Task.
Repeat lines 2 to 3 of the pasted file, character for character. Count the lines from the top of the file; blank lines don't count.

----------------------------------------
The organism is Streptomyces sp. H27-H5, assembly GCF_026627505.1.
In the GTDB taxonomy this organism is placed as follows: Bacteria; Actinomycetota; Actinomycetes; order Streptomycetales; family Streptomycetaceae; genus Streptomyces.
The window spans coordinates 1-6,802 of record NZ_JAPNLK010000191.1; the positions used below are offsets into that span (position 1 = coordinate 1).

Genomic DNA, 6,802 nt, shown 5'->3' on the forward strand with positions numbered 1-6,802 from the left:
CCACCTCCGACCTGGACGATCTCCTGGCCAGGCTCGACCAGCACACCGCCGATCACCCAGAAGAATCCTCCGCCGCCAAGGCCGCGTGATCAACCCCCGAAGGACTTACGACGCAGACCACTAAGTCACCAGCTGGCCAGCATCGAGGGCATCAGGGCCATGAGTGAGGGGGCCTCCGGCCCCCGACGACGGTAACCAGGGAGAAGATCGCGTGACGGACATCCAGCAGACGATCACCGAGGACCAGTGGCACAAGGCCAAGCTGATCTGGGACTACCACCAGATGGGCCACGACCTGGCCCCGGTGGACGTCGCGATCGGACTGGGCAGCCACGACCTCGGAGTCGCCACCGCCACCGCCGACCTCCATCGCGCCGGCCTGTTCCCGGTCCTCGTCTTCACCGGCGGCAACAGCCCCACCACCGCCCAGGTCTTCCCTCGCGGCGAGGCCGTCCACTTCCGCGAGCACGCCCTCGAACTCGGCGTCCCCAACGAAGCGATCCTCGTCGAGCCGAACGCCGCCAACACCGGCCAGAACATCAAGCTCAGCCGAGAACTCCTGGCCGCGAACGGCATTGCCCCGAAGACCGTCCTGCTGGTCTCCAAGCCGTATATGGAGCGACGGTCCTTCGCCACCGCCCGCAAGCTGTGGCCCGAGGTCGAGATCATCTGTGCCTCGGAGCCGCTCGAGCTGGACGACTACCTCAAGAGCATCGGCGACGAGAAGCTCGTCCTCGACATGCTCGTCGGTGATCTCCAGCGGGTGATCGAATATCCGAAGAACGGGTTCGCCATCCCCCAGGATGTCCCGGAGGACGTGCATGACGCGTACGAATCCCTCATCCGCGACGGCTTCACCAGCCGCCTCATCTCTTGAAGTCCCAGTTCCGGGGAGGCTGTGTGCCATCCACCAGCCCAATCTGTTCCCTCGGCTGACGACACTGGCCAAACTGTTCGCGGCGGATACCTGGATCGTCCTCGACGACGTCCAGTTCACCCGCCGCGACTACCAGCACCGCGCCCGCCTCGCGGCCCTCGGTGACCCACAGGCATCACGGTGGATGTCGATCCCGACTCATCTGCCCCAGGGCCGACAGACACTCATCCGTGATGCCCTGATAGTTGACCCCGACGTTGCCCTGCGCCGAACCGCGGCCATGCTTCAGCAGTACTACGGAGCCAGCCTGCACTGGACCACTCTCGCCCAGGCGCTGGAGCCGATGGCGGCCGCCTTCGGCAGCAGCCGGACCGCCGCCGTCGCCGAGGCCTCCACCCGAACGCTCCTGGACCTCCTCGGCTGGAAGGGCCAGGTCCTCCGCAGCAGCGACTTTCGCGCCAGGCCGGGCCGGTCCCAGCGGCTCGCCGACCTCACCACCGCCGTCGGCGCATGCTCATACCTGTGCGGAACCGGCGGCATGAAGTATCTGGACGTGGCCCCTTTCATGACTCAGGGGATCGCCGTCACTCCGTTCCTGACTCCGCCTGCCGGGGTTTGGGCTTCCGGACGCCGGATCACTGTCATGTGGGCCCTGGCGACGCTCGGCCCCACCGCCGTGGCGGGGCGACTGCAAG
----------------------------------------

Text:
In the GTDB taxonomy this organism is placed as follows: Bacteria; Actinomycetota; Actinomycetes; order Streptomycetales; family Streptomycetaceae; genus Streptomyces.
The window spans coordinates 1-6,802 of record NZ_JAPNLK010000191.1; the positions used below are offsets into that span (position 1 = coordinate 1).